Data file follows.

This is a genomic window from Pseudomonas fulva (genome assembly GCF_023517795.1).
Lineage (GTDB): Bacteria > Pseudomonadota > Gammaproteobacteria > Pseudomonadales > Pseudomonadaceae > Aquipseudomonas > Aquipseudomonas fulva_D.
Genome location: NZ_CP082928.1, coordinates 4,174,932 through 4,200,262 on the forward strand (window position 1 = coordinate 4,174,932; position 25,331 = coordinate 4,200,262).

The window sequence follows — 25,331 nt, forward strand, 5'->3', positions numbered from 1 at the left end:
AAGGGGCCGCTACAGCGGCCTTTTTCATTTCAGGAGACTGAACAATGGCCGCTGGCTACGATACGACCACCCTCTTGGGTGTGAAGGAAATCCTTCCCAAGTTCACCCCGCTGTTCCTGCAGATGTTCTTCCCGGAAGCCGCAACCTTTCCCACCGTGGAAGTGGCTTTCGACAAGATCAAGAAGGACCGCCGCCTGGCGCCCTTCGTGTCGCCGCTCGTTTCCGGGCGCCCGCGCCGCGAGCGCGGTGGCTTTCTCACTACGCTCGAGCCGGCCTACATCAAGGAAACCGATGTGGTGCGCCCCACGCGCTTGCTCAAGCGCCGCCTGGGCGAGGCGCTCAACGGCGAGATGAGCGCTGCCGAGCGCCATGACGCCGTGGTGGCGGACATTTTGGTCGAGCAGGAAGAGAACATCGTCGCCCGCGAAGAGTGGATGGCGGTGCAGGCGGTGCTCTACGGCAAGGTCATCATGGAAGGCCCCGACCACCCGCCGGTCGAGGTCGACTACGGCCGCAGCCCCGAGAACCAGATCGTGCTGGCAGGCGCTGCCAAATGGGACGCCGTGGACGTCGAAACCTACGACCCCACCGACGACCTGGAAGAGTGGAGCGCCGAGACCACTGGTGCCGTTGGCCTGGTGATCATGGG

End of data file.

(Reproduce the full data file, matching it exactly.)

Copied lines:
This is a genomic window from Pseudomonas fulva (genome assembly GCF_023517795.1).
Lineage (GTDB): Bacteria > Pseudomonadota > Gammaproteobacteria > Pseudomonadales > Pseudomonadaceae > Aquipseudomonas > Aquipseudomonas fulva_D.
Genome location: NZ_CP082928.1, coordinates 4,174,932 through 4,200,262 on the forward strand (window position 1 = coordinate 4,174,932; position 25,331 = coordinate 4,200,262).

The window sequence follows — 25,331 nt, forward strand, 5'->3', positions numbered from 1 at the left end:
AAGGGGCCGCTACAGCGGCCTTTTTCATTTCAGGAGACTGAACAATGGCCGCTGGCTACGATACGACCACCCTCTTGGGTGTGAAGGAAATCCTTCCCAAGTTCACCCCGCTGTTCCTGCAGATGTTCTTCCCGGAAGCCGCAACCTTTCCCACCGTGGAAGTGGCTTTCGACAAGATCAAGAAGGACCGCCGCCTGGCGCCCTTCGTGTCGCCGCTCGTTTCCGGGCGCCCGCGCCGCGAGCGCGGTGGCTTTCTCACTACGCTCGAGCCGGCCTACATCAAGGAAACCGATGTGGTGCGCCCCACGCGCTTGCTCAAGCGCCGCCTGGGCGAGGCGCTCAACGGCGAGATGAGCGCTGCCGAGCGCCATGACGCCGTGGTGGCGGACATTTTGGTCGAGCAGGAAGAGAACATCGTCGCCCGCGAAGAGTGGATGGCGGTGCAGGCGGTGCTCTACGGCAAGGTCATCATGGAAGGCCCCGACCACCCGCCGGTCGAGGTCGACTACGGCCGCAGCCCCGAGAACCAGATCGTGCTGGCAGGCGCTGCCAAATGGGACGCCGTGGACGTCGAAACCTACGACCCCACCGACGACCTGGAAGAGTGGAGCGCCGAGACCACTGGTGCCGTTGGCCTGGTGATCATGGG